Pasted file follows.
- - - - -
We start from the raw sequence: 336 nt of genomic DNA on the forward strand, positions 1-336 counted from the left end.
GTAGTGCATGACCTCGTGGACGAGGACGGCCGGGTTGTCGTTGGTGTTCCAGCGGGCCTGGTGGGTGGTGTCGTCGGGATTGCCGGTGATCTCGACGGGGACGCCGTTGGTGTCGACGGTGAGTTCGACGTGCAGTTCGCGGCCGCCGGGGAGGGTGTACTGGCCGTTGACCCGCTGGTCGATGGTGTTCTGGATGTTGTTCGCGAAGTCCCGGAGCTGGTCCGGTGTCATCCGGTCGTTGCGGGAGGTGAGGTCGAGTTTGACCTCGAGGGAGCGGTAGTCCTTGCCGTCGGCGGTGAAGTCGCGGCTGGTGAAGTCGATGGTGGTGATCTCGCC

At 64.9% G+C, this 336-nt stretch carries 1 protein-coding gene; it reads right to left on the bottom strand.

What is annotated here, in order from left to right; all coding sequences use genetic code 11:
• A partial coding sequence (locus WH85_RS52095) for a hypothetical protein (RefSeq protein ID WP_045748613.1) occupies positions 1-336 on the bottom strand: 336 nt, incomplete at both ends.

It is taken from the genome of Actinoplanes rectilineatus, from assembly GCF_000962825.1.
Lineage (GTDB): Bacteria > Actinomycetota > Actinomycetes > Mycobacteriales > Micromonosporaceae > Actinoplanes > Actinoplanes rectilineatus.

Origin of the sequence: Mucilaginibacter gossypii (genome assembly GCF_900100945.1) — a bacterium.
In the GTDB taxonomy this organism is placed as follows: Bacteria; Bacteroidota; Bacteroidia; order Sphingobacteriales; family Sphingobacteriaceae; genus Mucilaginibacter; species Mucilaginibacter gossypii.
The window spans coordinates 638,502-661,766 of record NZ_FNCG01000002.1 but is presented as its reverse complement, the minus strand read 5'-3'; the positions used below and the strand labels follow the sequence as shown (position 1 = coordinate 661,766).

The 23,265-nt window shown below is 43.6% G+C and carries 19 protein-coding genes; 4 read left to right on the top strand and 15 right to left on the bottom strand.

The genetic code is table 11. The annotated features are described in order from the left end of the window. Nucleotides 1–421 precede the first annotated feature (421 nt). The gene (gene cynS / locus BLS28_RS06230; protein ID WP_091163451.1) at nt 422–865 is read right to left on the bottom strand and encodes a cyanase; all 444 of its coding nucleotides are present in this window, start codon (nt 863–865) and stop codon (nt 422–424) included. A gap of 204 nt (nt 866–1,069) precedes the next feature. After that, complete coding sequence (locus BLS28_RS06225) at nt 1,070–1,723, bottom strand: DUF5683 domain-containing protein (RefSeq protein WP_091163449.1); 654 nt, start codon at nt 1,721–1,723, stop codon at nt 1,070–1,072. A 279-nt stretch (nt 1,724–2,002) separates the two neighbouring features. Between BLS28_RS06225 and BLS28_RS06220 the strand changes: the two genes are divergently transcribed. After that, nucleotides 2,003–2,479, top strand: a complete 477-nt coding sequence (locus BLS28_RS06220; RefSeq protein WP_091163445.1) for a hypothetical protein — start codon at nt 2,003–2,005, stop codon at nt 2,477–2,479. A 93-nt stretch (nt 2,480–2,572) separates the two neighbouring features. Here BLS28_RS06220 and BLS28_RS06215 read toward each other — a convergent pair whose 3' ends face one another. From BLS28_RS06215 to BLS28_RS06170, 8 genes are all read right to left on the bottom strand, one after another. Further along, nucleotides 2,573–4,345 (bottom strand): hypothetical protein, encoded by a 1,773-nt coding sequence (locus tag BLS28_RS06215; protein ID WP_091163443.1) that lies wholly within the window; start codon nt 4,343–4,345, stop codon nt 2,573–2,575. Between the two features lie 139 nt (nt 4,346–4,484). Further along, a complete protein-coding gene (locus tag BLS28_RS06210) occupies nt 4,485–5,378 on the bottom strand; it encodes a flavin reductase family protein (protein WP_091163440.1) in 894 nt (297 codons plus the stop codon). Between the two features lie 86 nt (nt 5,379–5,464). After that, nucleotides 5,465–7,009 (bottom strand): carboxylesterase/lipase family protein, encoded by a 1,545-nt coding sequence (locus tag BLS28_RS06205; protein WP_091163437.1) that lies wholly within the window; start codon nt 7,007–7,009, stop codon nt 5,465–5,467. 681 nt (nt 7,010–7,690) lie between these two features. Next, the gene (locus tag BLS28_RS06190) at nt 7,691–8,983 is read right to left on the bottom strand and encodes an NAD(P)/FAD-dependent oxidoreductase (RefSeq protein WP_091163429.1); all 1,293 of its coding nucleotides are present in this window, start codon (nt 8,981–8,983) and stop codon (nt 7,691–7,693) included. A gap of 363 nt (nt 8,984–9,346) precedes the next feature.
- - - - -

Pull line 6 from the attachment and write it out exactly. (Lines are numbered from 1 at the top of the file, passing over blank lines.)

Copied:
It is taken from the genome of Actinoplanes rectilineatus, from assembly GCF_000962825.1.